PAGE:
Six hundred miles off the coast of southern India lie the Maldives, a island nation made up of 26 coral atolls. Here, in the warm waters of the Indian Ocean, Maldivians have fished yellowfin tuna for generations using the pole-and-line method. Also known as “one man, one hook, one fish”, this method is internationally recognized as among the world’s most environmentally and socially responsible means of sourcing fish, and it is the only recognize method for catching tuna that is considered as "sustainable".
Small vessels take groups of fishermen out to the deeper waters where the yellowfin feed. Here, the men fish, one pole and one hook at a time, hoisting tuna aboard the boat as they’re caught. Because the fish are caught individually, no other marine life is harmed in the process.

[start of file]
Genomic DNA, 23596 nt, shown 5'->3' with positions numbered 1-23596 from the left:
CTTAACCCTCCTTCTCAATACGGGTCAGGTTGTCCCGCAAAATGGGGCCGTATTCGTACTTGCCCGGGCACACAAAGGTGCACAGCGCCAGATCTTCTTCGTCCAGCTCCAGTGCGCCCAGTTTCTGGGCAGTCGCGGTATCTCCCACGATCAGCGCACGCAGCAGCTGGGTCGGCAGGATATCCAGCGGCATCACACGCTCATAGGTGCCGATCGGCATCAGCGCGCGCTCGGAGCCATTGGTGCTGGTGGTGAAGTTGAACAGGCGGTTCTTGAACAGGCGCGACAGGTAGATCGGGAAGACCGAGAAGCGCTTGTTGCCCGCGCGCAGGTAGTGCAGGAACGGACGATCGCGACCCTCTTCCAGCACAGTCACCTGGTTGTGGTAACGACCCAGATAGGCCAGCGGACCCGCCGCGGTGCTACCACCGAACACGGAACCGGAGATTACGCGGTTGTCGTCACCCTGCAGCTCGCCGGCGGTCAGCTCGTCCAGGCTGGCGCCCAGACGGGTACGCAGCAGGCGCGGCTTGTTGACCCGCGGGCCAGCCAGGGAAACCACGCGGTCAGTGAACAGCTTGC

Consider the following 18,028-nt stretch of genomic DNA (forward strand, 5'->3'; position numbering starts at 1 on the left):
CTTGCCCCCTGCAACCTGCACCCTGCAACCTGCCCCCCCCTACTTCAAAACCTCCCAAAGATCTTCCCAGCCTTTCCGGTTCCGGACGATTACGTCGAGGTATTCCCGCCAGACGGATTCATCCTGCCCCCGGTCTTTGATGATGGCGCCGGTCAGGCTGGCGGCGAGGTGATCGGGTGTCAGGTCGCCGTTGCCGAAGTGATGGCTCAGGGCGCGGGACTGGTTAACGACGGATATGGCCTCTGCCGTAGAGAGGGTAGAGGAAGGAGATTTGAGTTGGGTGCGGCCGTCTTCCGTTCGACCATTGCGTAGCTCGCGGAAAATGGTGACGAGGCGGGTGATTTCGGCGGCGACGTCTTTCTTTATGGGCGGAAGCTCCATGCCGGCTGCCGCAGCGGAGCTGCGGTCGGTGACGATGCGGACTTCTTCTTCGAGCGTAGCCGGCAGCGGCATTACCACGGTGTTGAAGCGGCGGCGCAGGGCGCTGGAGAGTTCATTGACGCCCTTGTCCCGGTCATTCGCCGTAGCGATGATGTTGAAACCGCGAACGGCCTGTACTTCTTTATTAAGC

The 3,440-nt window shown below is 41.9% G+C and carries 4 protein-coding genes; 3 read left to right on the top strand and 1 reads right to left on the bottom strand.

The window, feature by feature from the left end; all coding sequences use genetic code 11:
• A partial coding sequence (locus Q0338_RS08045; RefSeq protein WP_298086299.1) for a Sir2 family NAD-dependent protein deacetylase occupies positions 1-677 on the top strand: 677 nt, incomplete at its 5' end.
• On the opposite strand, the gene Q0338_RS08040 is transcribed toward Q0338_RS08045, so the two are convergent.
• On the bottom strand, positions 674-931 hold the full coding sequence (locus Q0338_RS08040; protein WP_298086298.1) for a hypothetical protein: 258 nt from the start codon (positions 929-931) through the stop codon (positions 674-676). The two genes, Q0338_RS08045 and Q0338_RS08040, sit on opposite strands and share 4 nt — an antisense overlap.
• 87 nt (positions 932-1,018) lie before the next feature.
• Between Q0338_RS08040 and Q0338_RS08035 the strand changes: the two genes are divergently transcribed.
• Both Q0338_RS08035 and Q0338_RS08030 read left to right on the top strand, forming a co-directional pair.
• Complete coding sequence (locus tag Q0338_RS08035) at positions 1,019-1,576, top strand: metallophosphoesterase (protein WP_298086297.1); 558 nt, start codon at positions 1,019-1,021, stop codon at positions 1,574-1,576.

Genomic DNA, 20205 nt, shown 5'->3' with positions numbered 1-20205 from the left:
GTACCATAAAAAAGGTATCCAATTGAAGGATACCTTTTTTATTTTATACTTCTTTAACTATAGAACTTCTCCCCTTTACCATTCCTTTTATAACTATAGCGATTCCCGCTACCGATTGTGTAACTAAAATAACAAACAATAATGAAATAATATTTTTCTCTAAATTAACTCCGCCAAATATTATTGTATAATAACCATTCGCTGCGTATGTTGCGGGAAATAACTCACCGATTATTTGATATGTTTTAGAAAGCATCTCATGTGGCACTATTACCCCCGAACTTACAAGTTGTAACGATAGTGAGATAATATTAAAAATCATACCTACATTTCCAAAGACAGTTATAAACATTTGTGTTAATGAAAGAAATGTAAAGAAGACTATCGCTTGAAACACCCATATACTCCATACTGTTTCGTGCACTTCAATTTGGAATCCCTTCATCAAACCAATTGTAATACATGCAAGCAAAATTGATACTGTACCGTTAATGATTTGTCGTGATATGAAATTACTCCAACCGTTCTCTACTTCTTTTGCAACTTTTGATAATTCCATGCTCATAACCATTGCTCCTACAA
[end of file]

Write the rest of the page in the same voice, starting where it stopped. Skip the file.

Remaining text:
The fish are inspected onsite and only kept if they earn an “A Grade”. Once caught, they’re brought ashore, where they’re tagged, allowing for full traceability throughout the supply chain. They’re then processed immediately, vacuum sealed and flash frozen within hours.